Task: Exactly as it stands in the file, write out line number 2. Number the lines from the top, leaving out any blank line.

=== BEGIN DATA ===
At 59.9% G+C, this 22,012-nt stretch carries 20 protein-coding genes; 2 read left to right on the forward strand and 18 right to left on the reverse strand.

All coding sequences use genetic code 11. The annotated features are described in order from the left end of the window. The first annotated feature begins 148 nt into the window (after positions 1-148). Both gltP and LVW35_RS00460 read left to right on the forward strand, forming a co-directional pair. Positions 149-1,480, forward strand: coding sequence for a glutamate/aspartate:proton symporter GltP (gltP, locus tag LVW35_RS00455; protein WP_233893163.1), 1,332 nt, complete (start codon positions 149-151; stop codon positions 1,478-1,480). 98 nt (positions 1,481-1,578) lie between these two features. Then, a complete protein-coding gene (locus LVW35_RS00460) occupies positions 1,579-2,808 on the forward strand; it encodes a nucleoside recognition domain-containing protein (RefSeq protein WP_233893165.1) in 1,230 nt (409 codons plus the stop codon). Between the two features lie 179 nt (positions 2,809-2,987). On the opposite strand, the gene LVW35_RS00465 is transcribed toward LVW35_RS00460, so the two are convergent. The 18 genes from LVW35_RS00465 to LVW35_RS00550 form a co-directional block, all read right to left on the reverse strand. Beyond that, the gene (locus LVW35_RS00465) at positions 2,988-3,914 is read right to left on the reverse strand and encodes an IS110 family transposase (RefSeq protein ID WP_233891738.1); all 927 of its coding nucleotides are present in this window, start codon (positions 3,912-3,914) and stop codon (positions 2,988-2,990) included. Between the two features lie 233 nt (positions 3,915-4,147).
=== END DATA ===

All coding sequences use genetic code 11. The annotated features are described in order from the left end of the window. The first annotated feature begins 148 nt into the window (after positions 1-148). Both gltP and LVW35_RS00460 read left to right on the forward strand, forming a co-directional pair. Positions 149-1,480, forward strand: coding sequence for a glutamate/aspartate:proton symporter GltP (gltP, locus tag LVW35_RS00455; protein WP_233893163.1), 1,332 nt, complete (start codon positions 149-151; stop codon positions 1,478-1,480). 98 nt (positions 1,481-1,578) lie between these two features. Then, a complete protein-coding gene (locus LVW35_RS00460) occupies positions 1,579-2,808 on the forward strand; it encodes a nucleoside recognition domain-containing protein (RefSeq protein WP_233893165.1) in 1,230 nt (409 codons plus the stop codon). Between the two features lie 179 nt (positions 2,809-2,987). On the opposite strand, the gene LVW35_RS00465 is transcribed toward LVW35_RS00460, so the two are convergent. The 18 genes from LVW35_RS00465 to LVW35_RS00550 form a co-directional block, all read right to left on the reverse strand. Beyond that, the gene (locus LVW35_RS00465) at positions 2,988-3,914 is read right to left on the reverse strand and encodes an IS110 family transposase (RefSeq protein ID WP_233891738.1); all 927 of its coding nucleotides are present in this window, start codon (positions 3,912-3,914) and stop codon (positions 2,988-2,990) included. Between the two features lie 233 nt (positions 3,915-4,147).